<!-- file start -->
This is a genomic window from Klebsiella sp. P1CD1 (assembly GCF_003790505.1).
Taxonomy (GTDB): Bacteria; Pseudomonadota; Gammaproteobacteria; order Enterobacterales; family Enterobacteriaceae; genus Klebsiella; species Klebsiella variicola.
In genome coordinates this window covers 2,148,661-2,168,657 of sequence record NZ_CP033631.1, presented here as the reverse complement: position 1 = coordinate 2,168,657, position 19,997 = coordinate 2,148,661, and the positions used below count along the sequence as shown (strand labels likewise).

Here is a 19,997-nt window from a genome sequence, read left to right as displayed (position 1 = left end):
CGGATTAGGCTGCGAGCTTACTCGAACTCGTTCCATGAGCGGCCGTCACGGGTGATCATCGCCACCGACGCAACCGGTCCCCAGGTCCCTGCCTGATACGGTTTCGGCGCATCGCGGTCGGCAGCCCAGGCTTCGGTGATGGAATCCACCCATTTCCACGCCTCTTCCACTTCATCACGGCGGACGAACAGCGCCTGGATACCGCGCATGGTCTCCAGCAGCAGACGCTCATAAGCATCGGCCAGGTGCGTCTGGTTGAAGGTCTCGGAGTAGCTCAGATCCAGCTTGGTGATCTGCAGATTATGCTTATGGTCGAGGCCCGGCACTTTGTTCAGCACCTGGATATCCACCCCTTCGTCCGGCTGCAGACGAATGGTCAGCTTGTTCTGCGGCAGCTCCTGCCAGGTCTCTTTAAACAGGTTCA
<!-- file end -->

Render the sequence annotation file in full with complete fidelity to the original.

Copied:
This is a genomic window from Klebsiella sp. P1CD1 (assembly GCF_003790505.1).
Taxonomy (GTDB): Bacteria; Pseudomonadota; Gammaproteobacteria; order Enterobacterales; family Enterobacteriaceae; genus Klebsiella; species Klebsiella variicola.
In genome coordinates this window covers 2,148,661-2,168,657 of sequence record NZ_CP033631.1, presented here as the reverse complement: position 1 = coordinate 2,168,657, position 19,997 = coordinate 2,148,661, and the positions used below count along the sequence as shown (strand labels likewise).

Here is a 19,997-nt window from a genome sequence, read left to right as displayed (position 1 = left end):
CGGATTAGGCTGCGAGCTTACTCGAACTCGTTCCATGAGCGGCCGTCACGGGTGATCATCGCCACCGACGCAACCGGTCCCCAGGTCCCTGCCTGATACGGTTTCGGCGCATCGCGGTCGGCAGCCCAGGCTTCGGTGATGGAATCCACCCATTTCCACGCCTCTTCCACTTCATCACGGCGGACGAACAGCGCCTGGATACCGCGCATGGTCTCCAGCAGCAGACGCTCATAAGCATCGGCCAGGTGCGTCTGGTTGAAGGTCTCGGAGTAGCTCAGATCCAGCTTGGTGATCTGCAGATTATGCTTATGGTCGAGGCCCGGCACTTTGTTCAGCACCTGGATATCCACCCCTTCGTCCGGCTGCAGACGAATGGTCAGCTTGTTCTGCGGCAGCTCCTGCCAGGTCTCTTTAAACAGGTTCA